People naturally like the sensation of “sweetness.” There are foods naturally sweet that contain important nutrients to support health. These include:

• Fruit
• Breast milk

Other benefits of sweet foods include:

• Offering a pleasurable addition to a meal or snack
• Helping to mask unpleasant tastes

The sweet taste perception and liking for sweetness varies in different individuals, which could be related to genetics. Older people may show elevated sweet thresholds or a depressed sensitivity, but report the sweetness of concentrated sweeteners equal to younger people.

The liking for sweet taste is natural, although the preferred level of sweetness varies due to a number of factors which may include:

• Taste genetics
• Exposure during childhood
• Diabetes
• Being fed or fasted

We enjoy a wide range of choice in artificial sweeteners offered by food suppliers. There are two kinds of artificial sweeteners. They are:

1. nutritive sweeteners
2. nonnutritive sweeteners

Nutritive sweeteners provide a sweet taste and a source of energy. The nonnutritive sweeteners are sweet without energy.

Due to the rise in obesity rates globally there is great interest in dietary factors that cause energy intake to exceed energy expenditure. The existing evidence does not support claims that diets high in nutritive sweeteners “by themselves” have caused an increase in obesity rates or other chronic conditions that include:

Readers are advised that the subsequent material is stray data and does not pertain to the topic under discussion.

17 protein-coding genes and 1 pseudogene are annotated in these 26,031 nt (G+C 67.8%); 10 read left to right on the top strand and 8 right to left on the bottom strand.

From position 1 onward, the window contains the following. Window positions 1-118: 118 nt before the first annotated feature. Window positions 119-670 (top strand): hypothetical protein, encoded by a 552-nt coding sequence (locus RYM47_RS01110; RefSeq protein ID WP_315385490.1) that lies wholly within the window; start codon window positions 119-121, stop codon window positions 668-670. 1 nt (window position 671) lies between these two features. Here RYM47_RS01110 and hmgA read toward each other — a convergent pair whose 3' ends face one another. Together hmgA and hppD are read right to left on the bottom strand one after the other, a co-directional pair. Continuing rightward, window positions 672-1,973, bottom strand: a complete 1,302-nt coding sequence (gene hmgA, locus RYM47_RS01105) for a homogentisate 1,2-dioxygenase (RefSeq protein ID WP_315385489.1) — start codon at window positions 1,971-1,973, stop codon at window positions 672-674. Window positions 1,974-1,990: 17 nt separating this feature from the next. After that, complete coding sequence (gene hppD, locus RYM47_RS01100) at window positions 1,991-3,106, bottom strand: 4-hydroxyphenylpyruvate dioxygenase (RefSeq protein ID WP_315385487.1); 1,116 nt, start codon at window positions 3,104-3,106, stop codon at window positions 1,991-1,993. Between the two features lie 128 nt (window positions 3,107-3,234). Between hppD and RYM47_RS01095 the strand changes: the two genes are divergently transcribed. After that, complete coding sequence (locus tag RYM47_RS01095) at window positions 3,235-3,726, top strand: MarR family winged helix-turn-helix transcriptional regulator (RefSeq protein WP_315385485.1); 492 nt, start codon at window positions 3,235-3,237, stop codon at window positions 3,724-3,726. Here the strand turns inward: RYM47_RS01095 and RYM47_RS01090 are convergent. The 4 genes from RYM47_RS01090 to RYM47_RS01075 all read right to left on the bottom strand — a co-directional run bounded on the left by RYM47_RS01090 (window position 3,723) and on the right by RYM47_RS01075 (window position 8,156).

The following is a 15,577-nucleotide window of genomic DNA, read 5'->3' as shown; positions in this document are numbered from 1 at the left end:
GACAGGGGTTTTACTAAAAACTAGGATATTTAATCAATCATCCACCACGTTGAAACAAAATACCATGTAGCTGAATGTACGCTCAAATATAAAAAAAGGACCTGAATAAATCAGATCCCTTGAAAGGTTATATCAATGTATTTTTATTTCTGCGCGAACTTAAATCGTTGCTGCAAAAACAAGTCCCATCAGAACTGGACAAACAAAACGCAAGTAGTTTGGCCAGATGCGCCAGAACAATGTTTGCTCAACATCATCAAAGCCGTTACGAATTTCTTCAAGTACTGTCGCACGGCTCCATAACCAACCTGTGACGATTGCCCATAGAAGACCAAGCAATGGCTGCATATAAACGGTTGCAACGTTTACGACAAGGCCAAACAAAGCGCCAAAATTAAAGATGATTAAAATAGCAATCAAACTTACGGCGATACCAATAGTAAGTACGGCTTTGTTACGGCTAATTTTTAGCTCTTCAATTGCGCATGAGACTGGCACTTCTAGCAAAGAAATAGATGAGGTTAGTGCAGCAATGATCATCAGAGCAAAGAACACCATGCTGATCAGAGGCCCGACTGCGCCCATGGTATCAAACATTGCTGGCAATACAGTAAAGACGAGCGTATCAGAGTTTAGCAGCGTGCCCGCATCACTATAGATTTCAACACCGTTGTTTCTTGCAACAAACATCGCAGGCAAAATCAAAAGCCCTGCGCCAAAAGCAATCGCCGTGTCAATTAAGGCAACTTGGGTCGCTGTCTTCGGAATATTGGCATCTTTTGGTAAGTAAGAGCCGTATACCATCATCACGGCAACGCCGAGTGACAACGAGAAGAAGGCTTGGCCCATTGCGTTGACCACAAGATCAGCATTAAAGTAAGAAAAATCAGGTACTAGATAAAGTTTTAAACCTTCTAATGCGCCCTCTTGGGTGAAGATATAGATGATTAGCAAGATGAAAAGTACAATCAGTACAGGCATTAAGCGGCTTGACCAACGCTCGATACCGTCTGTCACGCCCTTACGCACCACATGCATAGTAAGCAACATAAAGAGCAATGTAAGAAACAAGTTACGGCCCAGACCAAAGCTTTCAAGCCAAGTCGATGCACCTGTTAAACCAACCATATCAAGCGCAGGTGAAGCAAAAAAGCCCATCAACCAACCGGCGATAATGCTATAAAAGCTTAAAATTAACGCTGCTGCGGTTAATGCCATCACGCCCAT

• hyperlipidemia
• diabetes
• dental caries
• behavioral disorders

People who want the taste of sweetness without added energy often select nonnutritive sweeteners to help in the management of weight, diabetes, and other chronic diseases. Other potential benefits of nonnutritive artificial sweeteners include:

• assistance in dental health
• dietary quality

Due to the consumer’s high demand of nonnutritive artificial sweeteners, scientists have developed, researched and produced a number of energy-reduced or nonnutritive artificial sweeteners.

The position of the American Dietetic Association is that consumers can safely enjoy a range of nutritive and nonnutritive artificial sweeteners when consumed within a diet that is guided by current federal nutrition recommendations such as the Dietary Guidelines for Americans and the Dietary References Intakes, as well as individual health goals.

The use of nutritive and nonnutritive artificial sweeteners is evaluated by several governing bodies throughout the world which include:

• Food and Drug Administration (FDA) of the United States
• Scientific Committee on Food (SCF) of the European Commission
• Joint Expert Committee of Food Additions (JECFA) of the United Nations Food and Agricultural Organization
• The World Health Organization (WHO)

Nonnutritive artificial sweeteners considered and recognized as safe as defined by the 1958 Food Additives Amendment to the Federal Food, Drug and Cosmetic Act include:

• Saccharin
• Aspartame
• Acesulfame
• Sucralose
• Neotame

Source: The American Dietetic Association

Disclaimer: *This article is not meant to diagnose, treat or cure any kind of a health problem. These statements have not been evaluated by the Food and Drug Administration. Always consult with your health care provider about any kind of a health problem and especially before beginning any kind of an exercise routine.

This article is FREE to publish with the resource box. 5-2007

Author's Bio: 

Visit and sign up for a weekly nutrition and health tip. The article collection is available as FREE reprints for your newsletters, websites or blog. Visit to purchase an array of superior quality, safe and effective products inspired by nature, informed by science and created to improve the health of people, pets and the planet.